Tribune News Service
If you happen find yourself at “PAW Patrol: The Mighty Movie,” it is more than likely you’re already familiar with the denizens of Adventure City, and have already quelled any lingering concerns about the fact that this accident-prone hamlet is protected by a private platoon of puppies, piloting an alarming array of heavy machinery, led by only a small child named Ryder (Finn Lee-Epp).
If you happen to have little to no familiarity with the “PAW Patrol” universe, like this critic, the canine-based quirks of Adventure City are initially alarming. Ryder and the puppies have their own aircraft carrier?! And a skyscraper?! Where is this funding coming from? It can’t all be from merch sales. Also, are the dogs cops?
But the tone of the “PAW Patrol” world is so pleasant and guileless that it’s easy to accept their unique way of life. Sure, the PAW Patrol could easily take over Adventure City and turn it into their own autocracy with the armada of planes, trucks and all-terrain vehicles they wield with their tiny paws, not to mention the absolute subservience they’ve instilled in the citizenry, but that’s another movie entirely, and they have far too many kooky villains to vanquish.
They’re like furry, adorable little Batmen, Adventure City their Gotham, the mysterious Ryder a Bruce Wayne of sorts, except there are no secret identities with which to tangle, just megalomaniacal mayors and colorful mad scientists, such as their latest foe, Victoria Vance (Taraji P. Henson), cut from the Riddler’s cloth. She steals an electromagnet from the junkyard in order to snag a meteor out of the sky during a shower, for vaguely nefarious power-mad reasons.
But when the magnet malfunctions, the meteor crashes right into the PAW Patrol tower. They quarantine the space rock aboard their ship to run tests (again, I beseech, where are Ryder’s parents?), and ultimately keep the loot that’s inside the meteor: glowing crystals that impart each dog with unique superpowers. These aren’t just regular pups, they’re mighty pups, which is a big boon for the diminutive Skye (Mckenna Grace), the petite pilot who hasn’t gotten over her experience as the runt of the litter.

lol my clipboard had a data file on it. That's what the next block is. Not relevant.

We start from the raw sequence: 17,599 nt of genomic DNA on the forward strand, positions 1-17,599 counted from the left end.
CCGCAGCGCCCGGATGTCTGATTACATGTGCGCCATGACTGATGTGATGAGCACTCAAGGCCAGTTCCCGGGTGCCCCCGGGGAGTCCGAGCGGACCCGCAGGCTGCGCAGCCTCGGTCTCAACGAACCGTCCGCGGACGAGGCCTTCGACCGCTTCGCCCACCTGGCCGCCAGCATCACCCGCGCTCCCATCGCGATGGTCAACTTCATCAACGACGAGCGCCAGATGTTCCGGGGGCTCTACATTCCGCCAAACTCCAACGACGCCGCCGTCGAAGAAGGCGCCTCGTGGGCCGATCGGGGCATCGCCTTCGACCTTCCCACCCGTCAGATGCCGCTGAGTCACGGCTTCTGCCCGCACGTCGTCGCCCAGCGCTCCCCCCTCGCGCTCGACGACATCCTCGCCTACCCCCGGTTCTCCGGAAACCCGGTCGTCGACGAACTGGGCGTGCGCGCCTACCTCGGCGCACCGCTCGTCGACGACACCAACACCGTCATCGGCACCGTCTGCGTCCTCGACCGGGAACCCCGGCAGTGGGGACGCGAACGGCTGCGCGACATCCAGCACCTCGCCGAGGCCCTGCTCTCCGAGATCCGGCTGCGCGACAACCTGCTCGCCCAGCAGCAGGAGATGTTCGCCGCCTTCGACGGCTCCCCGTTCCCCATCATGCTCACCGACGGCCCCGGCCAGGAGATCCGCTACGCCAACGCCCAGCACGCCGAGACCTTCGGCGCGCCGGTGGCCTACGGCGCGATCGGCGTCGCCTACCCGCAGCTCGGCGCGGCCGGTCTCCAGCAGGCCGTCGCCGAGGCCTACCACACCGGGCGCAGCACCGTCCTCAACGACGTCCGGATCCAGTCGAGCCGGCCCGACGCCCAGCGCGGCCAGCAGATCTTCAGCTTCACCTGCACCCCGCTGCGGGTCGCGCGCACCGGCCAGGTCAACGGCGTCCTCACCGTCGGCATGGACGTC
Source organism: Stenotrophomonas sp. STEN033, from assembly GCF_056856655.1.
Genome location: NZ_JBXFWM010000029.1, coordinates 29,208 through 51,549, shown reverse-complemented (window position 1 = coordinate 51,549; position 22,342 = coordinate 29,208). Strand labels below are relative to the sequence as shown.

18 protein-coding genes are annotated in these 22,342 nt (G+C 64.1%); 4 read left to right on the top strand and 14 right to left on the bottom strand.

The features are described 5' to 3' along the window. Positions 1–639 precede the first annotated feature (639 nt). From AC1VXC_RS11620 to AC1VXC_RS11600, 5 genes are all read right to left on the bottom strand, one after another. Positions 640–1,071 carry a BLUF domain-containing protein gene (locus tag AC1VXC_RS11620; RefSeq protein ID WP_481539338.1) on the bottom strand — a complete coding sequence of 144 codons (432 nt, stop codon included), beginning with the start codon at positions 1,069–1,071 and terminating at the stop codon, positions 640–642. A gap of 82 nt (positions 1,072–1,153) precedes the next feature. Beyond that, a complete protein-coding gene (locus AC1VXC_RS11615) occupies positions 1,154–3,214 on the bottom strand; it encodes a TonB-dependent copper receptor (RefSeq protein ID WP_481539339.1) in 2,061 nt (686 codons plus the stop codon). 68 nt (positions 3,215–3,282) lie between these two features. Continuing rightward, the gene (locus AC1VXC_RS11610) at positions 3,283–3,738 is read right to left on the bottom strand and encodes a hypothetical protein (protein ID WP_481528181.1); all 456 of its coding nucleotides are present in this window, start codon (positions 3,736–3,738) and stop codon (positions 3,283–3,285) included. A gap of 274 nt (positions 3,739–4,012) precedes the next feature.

“PAW Patrol: The Mighty Movie” is directed by Cal Brunker, who directed the original “PAW Patrol: The Movie,” and wrote the script with longtime collaborator Bob Barlen, and Shane Morris. The filmmakers use the cute pups to play with aspects of classic superhero lore from “Batman” of course, and “Superman,” with some dashes of “Power Rangers” and other easily recognizable tropes.
In “The Mighty Movie,” they center Skye as the character who gets to work through her puppyhood trauma and prove herself as a worthy member of the team. Truthfully, the only cruelty on display is a gut-wrenching flashback sequence to a baby Skye struggling through a snowstorm, her Barbie-pink eyes fluttering against the cold, set to an original Christina Aguilera ballad. That’s a low blow, Brunker!
Throw in a whole heck of a lot of puns and sand all the edges down so everything is gently charming, inoffensive and just silly enough but not too silly to be annoying. The kids around you will shout when the pups are in peril, and cheer when they emerge triumphant. It’s actually kind of a pleasant experience, but here’s hoping the third movie features an audit of the Adventure City government.
‘PAW PATROL: THE MIGHTY MOVIE’
2.5 stars (out of 4)
MPA rating: PG (for mild action/peril)
Running time: 1:32
How to watch: In theaters Friday
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